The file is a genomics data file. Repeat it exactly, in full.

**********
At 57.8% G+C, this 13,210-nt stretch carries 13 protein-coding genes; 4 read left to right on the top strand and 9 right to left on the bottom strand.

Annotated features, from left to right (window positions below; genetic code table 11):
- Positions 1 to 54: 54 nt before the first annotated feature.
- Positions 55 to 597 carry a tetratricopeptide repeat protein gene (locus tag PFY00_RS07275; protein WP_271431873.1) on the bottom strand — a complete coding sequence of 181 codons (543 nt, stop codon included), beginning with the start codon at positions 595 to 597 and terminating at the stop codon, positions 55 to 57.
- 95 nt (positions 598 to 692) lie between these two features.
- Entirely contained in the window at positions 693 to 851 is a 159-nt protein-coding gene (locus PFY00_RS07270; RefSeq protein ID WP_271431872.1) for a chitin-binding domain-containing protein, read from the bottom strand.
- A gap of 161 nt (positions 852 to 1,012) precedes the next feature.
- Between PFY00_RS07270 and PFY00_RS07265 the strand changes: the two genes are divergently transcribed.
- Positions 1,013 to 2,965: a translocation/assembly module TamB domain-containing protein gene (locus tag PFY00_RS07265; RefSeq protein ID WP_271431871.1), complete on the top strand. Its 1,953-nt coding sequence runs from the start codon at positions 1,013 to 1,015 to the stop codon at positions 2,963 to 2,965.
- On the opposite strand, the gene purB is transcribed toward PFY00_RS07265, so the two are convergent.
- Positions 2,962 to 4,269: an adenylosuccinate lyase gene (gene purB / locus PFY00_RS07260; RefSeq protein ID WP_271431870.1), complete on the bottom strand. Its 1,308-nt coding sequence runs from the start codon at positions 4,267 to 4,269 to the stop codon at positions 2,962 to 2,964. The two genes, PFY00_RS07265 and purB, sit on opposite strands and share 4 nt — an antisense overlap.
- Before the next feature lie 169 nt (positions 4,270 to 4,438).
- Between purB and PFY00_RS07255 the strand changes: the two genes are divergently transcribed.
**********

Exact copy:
At 57.8% G+C, this 13,210-nt stretch carries 13 protein-coding genes; 4 read left to right on the top strand and 9 right to left on the bottom strand.

Annotated features, from left to right (window positions below; genetic code table 11):
- Positions 1 to 54: 54 nt before the first annotated feature.
- Positions 55 to 597 carry a tetratricopeptide repeat protein gene (locus tag PFY00_RS07275; protein WP_271431873.1) on the bottom strand — a complete coding sequence of 181 codons (543 nt, stop codon included), beginning with the start codon at positions 595 to 597 and terminating at the stop codon, positions 55 to 57.
- 95 nt (positions 598 to 692) lie between these two features.
- Entirely contained in the window at positions 693 to 851 is a 159-nt protein-coding gene (locus PFY00_RS07270; RefSeq protein ID WP_271431872.1) for a chitin-binding domain-containing protein, read from the bottom strand.
- A gap of 161 nt (positions 852 to 1,012) precedes the next feature.
- Between PFY00_RS07270 and PFY00_RS07265 the strand changes: the two genes are divergently transcribed.
- Positions 1,013 to 2,965: a translocation/assembly module TamB domain-containing protein gene (locus tag PFY00_RS07265; RefSeq protein ID WP_271431871.1), complete on the top strand. Its 1,953-nt coding sequence runs from the start codon at positions 1,013 to 1,015 to the stop codon at positions 2,963 to 2,965.
- On the opposite strand, the gene purB is transcribed toward PFY00_RS07265, so the two are convergent.
- Positions 2,962 to 4,269: an adenylosuccinate lyase gene (gene purB / locus PFY00_RS07260; RefSeq protein ID WP_271431870.1), complete on the bottom strand. Its 1,308-nt coding sequence runs from the start codon at positions 4,267 to 4,269 to the stop codon at positions 2,962 to 2,964. The two genes, PFY00_RS07265 and purB, sit on opposite strands and share 4 nt — an antisense overlap.
- Before the next feature lie 169 nt (positions 4,270 to 4,438).
- Between purB and PFY00_RS07255 the strand changes: the two genes are divergently transcribed.